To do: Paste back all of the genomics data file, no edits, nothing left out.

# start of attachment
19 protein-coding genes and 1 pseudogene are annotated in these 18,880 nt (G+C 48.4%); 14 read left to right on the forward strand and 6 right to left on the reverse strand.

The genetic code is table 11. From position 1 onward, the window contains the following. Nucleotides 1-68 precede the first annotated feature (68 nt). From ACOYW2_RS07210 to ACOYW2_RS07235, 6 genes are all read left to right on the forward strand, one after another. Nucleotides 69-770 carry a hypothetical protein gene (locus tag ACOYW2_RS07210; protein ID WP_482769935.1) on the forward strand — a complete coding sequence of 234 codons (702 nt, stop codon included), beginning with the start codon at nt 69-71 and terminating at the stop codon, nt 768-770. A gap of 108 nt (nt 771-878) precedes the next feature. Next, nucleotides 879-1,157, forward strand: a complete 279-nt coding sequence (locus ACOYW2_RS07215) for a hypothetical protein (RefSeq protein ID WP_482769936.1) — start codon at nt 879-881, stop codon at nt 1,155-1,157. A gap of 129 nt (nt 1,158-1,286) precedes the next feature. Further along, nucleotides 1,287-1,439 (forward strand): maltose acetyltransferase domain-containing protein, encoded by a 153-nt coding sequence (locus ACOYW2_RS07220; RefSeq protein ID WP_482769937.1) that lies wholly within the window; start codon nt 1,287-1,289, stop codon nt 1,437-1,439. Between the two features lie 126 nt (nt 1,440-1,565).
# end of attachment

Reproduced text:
19 protein-coding genes and 1 pseudogene are annotated in these 18,880 nt (G+C 48.4%); 14 read left to right on the forward strand and 6 right to left on the reverse strand.

The genetic code is table 11. From position 1 onward, the window contains the following. Nucleotides 1-68 precede the first annotated feature (68 nt). From ACOYW2_RS07210 to ACOYW2_RS07235, 6 genes are all read left to right on the forward strand, one after another. Nucleotides 69-770 carry a hypothetical protein gene (locus tag ACOYW2_RS07210; protein ID WP_482769935.1) on the forward strand — a complete coding sequence of 234 codons (702 nt, stop codon included), beginning with the start codon at nt 69-71 and terminating at the stop codon, nt 768-770. A gap of 108 nt (nt 771-878) precedes the next feature. Next, nucleotides 879-1,157, forward strand: a complete 279-nt coding sequence (locus ACOYW2_RS07215) for a hypothetical protein (RefSeq protein ID WP_482769936.1) — start codon at nt 879-881, stop codon at nt 1,155-1,157. A gap of 129 nt (nt 1,158-1,286) precedes the next feature. Further along, nucleotides 1,287-1,439 (forward strand): maltose acetyltransferase domain-containing protein, encoded by a 153-nt coding sequence (locus ACOYW2_RS07220; RefSeq protein ID WP_482769937.1) that lies wholly within the window; start codon nt 1,287-1,289, stop codon nt 1,437-1,439. Between the two features lie 126 nt (nt 1,440-1,565).